An Over-Reliance On Police Station For Downtown Revival?

New Britain’s Stalinesque and worn out police station cries out for a replacement. The men and women of the force deserve better to carry out their public safety duties.  The point is non-debatable. It’s past time to put shovel to ground.

The matter is apparently settled according to an August 18  Herald story. The options are down to two and the site is locked into the corner of Chestnut and Main across from Trinity-on-Main performing arts center.  The Stewart administration, not exactly a paragon of inclusive discussion or citizen input, is moving full speed ahead.

Proponents of the final plans point to a development strategy that makes a fortress-like structure the catalyst to commercial, tax-paying expansion.  They point to Middletown and the siting of its station as an example of how a new public safety facility can be helpful to retail revival.

It’s mandatory these days to use public investment for economic development. There is no firm private investment as of yet to fill non-police space either. And the possible bus way or rail link — an important means of bringing downtown back — are still years away. It’s not surprising that city officials and downtown interests would want to press ahead now with building a station just to get development moving.

Voices have and will be raised, however, that giving the station such a dominant footprint on Main Street is not the last and best use. That’s where retail/commercial/cultural uses may be more appropriate over the long term, according to comments made while the project was open for debate.  For some,  a third option — which admittedly would take longer  — is siting the police facility at the former Herald Building two doors down. It’s close enough to Main Street’s open lot but leaves prime space in the central business district for tax-producing development.  Inhabitants and visitors of downtown don’t necessarily need a police building as much as a police presence to reassure the public and increase social and economic activity in the central business district.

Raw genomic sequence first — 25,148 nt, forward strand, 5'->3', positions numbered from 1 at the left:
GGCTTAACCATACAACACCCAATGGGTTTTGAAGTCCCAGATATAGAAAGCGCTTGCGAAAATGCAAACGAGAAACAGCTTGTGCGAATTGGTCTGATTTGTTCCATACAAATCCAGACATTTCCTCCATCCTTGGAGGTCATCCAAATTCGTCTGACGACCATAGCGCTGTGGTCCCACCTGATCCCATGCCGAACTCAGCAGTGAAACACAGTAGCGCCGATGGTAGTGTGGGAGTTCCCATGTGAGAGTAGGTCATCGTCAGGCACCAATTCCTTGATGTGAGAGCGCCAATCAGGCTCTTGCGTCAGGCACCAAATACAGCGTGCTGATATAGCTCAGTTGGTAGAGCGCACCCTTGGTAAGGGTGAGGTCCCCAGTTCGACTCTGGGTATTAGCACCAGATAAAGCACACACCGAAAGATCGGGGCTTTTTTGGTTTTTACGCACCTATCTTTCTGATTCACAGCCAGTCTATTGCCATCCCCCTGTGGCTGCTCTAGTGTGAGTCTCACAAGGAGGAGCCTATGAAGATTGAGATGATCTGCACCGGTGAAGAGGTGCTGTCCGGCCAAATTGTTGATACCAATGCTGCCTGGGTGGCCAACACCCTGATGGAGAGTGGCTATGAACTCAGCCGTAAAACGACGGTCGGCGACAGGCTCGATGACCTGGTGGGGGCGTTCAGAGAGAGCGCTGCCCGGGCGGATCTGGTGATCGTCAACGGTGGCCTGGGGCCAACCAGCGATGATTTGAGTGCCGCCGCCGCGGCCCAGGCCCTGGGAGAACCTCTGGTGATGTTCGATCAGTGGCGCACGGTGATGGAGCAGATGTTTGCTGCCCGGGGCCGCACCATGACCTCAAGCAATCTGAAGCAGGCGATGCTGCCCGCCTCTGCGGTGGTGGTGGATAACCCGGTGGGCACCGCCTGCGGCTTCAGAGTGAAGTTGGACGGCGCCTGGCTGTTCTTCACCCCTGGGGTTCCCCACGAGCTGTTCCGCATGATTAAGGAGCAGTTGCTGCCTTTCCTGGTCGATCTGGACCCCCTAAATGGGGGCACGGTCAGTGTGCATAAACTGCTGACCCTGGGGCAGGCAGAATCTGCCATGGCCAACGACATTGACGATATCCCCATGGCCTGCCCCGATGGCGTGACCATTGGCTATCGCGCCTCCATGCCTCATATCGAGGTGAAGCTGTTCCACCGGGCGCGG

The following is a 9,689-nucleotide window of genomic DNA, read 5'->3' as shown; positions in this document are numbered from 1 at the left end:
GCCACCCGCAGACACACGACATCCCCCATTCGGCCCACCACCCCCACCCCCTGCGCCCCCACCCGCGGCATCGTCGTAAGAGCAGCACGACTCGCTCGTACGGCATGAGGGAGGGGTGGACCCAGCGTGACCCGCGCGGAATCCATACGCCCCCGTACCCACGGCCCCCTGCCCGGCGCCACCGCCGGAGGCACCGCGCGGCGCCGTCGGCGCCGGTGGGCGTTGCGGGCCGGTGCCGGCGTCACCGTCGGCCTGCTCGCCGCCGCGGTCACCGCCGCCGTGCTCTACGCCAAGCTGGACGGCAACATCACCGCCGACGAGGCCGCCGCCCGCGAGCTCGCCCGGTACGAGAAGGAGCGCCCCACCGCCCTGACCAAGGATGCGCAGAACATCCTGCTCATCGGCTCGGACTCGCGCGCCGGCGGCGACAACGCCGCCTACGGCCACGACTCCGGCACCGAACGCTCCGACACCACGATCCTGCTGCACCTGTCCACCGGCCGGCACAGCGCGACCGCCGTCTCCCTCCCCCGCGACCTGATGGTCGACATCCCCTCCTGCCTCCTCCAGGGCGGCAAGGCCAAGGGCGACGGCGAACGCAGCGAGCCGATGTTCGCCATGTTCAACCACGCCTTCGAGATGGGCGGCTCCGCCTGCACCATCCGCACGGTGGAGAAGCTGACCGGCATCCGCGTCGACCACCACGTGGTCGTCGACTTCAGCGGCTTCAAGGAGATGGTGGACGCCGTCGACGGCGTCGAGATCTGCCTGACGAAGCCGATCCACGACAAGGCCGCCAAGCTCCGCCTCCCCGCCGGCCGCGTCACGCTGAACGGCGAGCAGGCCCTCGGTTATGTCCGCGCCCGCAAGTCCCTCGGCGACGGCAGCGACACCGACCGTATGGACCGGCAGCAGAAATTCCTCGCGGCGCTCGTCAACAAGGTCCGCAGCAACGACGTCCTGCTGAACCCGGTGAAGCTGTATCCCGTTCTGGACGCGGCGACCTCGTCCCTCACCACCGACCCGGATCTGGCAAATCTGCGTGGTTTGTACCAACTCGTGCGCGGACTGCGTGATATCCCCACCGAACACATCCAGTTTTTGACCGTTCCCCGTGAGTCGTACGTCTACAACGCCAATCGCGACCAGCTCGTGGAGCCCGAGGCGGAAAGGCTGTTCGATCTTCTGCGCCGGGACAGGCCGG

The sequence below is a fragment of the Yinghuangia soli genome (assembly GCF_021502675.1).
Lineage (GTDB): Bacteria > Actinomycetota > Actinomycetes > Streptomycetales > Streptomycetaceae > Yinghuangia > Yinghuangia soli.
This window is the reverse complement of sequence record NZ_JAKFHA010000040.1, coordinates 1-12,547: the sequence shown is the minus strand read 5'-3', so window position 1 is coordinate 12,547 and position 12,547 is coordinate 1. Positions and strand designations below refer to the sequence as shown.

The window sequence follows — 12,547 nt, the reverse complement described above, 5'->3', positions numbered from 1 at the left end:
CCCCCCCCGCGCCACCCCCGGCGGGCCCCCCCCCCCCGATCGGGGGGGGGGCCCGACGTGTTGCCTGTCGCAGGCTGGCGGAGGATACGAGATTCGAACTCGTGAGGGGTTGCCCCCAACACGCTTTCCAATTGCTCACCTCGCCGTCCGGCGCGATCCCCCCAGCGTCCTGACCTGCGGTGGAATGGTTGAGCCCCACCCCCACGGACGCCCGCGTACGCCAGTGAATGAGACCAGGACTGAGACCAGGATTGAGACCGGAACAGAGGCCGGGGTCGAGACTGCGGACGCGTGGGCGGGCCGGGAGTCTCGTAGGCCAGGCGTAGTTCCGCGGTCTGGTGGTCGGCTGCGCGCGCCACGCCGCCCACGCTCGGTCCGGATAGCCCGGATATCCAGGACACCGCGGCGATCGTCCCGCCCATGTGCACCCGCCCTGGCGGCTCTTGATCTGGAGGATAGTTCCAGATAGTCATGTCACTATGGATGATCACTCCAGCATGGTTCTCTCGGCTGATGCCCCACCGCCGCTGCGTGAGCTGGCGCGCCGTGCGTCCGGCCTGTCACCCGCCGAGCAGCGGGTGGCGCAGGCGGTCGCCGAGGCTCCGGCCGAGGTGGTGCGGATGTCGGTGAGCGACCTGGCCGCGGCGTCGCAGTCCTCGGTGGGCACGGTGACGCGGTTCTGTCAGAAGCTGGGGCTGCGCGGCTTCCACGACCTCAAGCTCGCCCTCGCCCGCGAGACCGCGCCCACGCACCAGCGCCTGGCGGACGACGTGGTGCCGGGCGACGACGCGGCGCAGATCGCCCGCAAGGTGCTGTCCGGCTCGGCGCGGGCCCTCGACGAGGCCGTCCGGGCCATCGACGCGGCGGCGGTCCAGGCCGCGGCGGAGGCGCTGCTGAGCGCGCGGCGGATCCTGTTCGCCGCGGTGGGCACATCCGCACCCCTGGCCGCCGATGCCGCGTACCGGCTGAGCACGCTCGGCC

The merits of building a new police station are unquestioned. What is in question is whether the Main Street model can spur private development with much of the primary space taken away. It’s expecting too much. Other factors such as public transit, developing cultural assets and a much higher profile for CCSU downtown will have an equal or greater impact than the imposing police station model.

MA communities get big time savings from health insurance pooling

Connecticut’s efforts to establish a health insurance pooling option for cities and towns have been thwarted by the vetoes of Republican Governor Jodi Rell over the last two years.

House Speaker Chris Donovan has estimated that New Britain would save $900,000 or more if the city could opt in to a state health care pool, reducing the higher insurance premiums it now pays on its own.  Pooling, now in effect in close to 20 states, doesn’t spend a dime of tax money but re-structures the system to reduce costs.

With a squeeze on municipal revenues expected to worsen in FY 2012, the fate of CT health care pooling will rest with who is elected Governor.  The Democrats in the race are for pooling. It’s likely the GOP candidates will agree with Rell allowing the private market to escalate costs for local government, small businesses and taxpayers.

A new study reported in The Boston Globe finds that MA communities are reaping fiscal benefits of pooling in the Bay State.

Here’s the link

14 communities save more than $30m in health costs – Melrose – Budget Blues –